According to a 2021 report from the Insurance Research Council, about one in eight drivers don’t carry car insurance. If you are injured in a car crash caused by a driver who doesn’t carry liability car insurance, you can easily be stuck with huge expenses like medical bills and health insurance deductibles.
And if your injuries cause you to miss work, you can also lose your wages. These are the cases in which uninsured motorist coverage can help you. To understand uninsured motorist insurance, here’s a simple breakdown of all the information you need.
What is Uninsured Motorist Coverage?
Uninsured motorist insurance protects you from spending money on injuries or property damage from crashes you didn’t cause. In some states this type of coverage is required, while other states require your insurance company to offer you the coverage. Typically, you can reject this coverage in writing if you don’t want it.
Uninsured motorist coverage pays for medical bills and other expenses for you and your passengers if you’re in a car accident caused by:
- A driver who doesn’t have any liability car insurance
- A driver who doesn’t have enough liability insurance to cover your medical bills
- A driver whose insurance company denies coverage or goes out of business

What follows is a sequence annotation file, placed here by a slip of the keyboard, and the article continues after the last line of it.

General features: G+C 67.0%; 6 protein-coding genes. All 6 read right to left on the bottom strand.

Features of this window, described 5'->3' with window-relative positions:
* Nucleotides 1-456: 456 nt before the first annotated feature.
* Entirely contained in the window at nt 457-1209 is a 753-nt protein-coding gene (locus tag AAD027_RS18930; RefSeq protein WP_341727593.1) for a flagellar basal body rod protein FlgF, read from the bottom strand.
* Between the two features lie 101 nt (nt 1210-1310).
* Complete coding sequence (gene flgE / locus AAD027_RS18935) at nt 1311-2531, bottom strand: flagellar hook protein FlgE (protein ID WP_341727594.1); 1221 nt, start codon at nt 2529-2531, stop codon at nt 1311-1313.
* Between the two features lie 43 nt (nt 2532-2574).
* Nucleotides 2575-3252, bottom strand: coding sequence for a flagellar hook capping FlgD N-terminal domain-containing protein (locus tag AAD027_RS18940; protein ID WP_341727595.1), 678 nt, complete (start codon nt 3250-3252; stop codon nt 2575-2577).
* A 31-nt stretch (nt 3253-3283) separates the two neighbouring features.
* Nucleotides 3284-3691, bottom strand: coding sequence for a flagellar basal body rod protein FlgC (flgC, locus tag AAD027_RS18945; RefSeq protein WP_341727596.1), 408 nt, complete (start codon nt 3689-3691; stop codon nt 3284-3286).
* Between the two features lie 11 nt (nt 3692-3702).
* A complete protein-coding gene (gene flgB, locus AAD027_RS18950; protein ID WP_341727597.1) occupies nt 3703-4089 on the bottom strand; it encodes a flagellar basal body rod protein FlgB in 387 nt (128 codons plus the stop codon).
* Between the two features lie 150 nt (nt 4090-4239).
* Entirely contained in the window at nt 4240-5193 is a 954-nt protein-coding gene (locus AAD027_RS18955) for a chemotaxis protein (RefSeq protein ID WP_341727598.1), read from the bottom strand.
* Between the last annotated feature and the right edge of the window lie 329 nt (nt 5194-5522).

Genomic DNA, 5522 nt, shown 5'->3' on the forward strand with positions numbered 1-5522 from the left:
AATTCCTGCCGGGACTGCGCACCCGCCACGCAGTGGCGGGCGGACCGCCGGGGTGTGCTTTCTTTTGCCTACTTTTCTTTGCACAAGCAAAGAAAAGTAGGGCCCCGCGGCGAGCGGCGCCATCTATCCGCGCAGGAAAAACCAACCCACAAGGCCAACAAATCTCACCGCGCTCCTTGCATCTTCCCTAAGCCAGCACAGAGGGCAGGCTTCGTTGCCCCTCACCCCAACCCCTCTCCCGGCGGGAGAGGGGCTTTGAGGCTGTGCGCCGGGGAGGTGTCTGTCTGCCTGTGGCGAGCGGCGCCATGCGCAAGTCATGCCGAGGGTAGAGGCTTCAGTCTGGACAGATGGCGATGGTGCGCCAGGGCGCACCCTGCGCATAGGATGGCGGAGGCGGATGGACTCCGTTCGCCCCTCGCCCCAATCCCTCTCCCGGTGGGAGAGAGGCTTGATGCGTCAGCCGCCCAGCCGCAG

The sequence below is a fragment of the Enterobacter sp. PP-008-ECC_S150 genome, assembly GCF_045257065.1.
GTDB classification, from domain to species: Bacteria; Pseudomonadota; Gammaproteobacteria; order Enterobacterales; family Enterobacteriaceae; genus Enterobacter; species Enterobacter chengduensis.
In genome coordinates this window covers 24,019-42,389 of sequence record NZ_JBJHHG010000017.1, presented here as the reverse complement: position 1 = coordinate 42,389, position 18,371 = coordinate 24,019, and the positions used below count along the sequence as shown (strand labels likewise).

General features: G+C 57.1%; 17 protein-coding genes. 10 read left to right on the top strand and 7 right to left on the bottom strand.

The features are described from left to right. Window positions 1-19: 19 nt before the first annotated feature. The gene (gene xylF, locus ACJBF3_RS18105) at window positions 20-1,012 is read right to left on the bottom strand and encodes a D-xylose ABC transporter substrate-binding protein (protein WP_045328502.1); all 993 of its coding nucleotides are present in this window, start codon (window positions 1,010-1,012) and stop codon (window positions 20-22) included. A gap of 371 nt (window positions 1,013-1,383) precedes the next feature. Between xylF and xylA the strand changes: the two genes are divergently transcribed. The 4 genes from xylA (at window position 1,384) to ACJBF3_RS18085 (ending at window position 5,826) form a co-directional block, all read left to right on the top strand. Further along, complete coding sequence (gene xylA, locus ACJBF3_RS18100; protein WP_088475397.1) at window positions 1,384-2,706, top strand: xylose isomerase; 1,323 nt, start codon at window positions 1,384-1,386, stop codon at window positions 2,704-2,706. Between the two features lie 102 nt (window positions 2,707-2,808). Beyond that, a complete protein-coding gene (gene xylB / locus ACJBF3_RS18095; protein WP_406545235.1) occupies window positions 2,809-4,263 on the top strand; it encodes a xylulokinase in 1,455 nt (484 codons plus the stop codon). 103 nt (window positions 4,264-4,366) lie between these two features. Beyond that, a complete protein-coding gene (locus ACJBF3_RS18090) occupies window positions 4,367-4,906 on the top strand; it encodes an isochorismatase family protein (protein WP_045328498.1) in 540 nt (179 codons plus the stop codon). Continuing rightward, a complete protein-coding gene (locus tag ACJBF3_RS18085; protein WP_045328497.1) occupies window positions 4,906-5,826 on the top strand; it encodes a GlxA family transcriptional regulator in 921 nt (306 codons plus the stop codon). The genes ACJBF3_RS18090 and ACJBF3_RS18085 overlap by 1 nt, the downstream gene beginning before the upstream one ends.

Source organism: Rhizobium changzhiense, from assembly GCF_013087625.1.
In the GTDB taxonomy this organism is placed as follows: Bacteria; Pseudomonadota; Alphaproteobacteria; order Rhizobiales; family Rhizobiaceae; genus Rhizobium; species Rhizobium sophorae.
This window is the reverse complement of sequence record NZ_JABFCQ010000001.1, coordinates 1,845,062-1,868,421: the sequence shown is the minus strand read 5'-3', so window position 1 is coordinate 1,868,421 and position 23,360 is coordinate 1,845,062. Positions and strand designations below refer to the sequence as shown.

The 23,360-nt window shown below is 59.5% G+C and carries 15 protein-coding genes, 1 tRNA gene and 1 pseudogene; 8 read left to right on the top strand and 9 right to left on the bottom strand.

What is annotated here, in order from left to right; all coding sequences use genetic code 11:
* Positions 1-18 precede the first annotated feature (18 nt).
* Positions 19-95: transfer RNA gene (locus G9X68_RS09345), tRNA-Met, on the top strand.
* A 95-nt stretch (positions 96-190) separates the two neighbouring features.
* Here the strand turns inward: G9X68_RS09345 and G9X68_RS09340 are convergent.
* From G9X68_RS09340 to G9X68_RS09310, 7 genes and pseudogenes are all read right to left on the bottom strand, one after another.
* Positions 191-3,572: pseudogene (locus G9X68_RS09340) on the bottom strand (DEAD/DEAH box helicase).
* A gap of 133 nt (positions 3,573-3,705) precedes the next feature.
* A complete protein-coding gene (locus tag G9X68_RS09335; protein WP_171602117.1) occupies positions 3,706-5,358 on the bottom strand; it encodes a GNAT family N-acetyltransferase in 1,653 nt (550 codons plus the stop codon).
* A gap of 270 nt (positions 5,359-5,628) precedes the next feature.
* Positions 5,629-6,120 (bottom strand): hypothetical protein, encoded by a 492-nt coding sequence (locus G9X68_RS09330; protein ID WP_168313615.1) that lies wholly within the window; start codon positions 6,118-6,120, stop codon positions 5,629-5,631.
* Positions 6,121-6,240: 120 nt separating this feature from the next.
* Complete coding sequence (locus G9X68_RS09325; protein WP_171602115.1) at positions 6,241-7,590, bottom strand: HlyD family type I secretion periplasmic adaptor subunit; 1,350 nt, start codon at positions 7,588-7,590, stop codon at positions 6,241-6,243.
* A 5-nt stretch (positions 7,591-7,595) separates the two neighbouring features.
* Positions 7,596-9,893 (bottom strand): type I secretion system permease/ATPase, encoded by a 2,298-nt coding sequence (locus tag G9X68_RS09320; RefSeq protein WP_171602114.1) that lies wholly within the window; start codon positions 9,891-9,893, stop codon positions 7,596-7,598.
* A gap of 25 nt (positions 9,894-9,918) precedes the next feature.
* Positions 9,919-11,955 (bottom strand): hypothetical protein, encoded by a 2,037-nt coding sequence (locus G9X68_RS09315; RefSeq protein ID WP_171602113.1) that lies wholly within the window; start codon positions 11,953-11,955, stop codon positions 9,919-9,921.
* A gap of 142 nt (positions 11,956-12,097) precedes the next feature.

Furthermore, if you suffered from uninsured motorist bodily injuries, your coverage can pay for:
- Lost wages if you can’t work due to the accident
- Pain and suffering compensation
- Funeral expenses
- Medical bills
What is the Difference Between Uninsured and Underinsured Coverage?
If you were looking for more information on uninsured motorist insurance, you probably ran into a similar term that might have confused you — underinsured motorist coverage.
Underinsured motorist coverage steps in when you are in an accident with an at-fault driver whose liability limits are too low to cover the medical expenses of anyone who was injured. The at-fault driver’s insurance will typically pay for all damages up to their auto insurance policy limits. After that, your underinsured motorist coverage may cover the excess amount up to the limits you select.